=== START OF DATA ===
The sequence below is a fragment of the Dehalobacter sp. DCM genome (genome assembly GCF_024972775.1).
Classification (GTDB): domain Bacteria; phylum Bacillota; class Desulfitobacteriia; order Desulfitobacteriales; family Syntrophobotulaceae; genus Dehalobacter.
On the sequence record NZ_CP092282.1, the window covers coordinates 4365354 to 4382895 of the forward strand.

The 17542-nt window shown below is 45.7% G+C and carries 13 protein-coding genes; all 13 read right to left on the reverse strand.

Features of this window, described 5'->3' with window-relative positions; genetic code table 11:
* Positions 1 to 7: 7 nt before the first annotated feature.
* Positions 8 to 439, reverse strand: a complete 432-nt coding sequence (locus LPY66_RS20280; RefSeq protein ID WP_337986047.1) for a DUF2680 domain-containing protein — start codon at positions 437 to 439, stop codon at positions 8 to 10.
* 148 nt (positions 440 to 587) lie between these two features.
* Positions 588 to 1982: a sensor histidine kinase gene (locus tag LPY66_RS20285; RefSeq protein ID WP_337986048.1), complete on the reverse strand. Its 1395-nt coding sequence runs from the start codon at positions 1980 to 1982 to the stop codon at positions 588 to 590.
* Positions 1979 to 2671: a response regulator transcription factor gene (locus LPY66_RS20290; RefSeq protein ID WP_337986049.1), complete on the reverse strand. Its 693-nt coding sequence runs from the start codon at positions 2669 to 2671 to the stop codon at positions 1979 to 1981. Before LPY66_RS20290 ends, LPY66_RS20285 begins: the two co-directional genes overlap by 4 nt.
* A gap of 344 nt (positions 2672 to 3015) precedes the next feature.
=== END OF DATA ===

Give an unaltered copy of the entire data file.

The sequence below is a fragment of the Dehalobacter sp. DCM genome (genome assembly GCF_024972775.1).
Classification (GTDB): domain Bacteria; phylum Bacillota; class Desulfitobacteriia; order Desulfitobacteriales; family Syntrophobotulaceae; genus Dehalobacter.
On the sequence record NZ_CP092282.1, the window covers coordinates 4365354 to 4382895 of the forward strand.

The 17542-nt window shown below is 45.7% G+C and carries 13 protein-coding genes; all 13 read right to left on the reverse strand.

Features of this window, described 5'->3' with window-relative positions; genetic code table 11:
* Positions 1 to 7: 7 nt before the first annotated feature.
* Positions 8 to 439, reverse strand: a complete 432-nt coding sequence (locus LPY66_RS20280; RefSeq protein ID WP_337986047.1) for a DUF2680 domain-containing protein — start codon at positions 437 to 439, stop codon at positions 8 to 10.
* 148 nt (positions 440 to 587) lie between these two features.
* Positions 588 to 1982: a sensor histidine kinase gene (locus tag LPY66_RS20285; RefSeq protein ID WP_337986048.1), complete on the reverse strand. Its 1395-nt coding sequence runs from the start codon at positions 1980 to 1982 to the stop codon at positions 588 to 590.
* Positions 1979 to 2671: a response regulator transcription factor gene (locus LPY66_RS20290; RefSeq protein ID WP_337986049.1), complete on the reverse strand. Its 693-nt coding sequence runs from the start codon at positions 2669 to 2671 to the stop codon at positions 1979 to 1981. Before LPY66_RS20290 ends, LPY66_RS20285 begins: the two co-directional genes overlap by 4 nt.
* A gap of 344 nt (positions 2672 to 3015) precedes the next feature.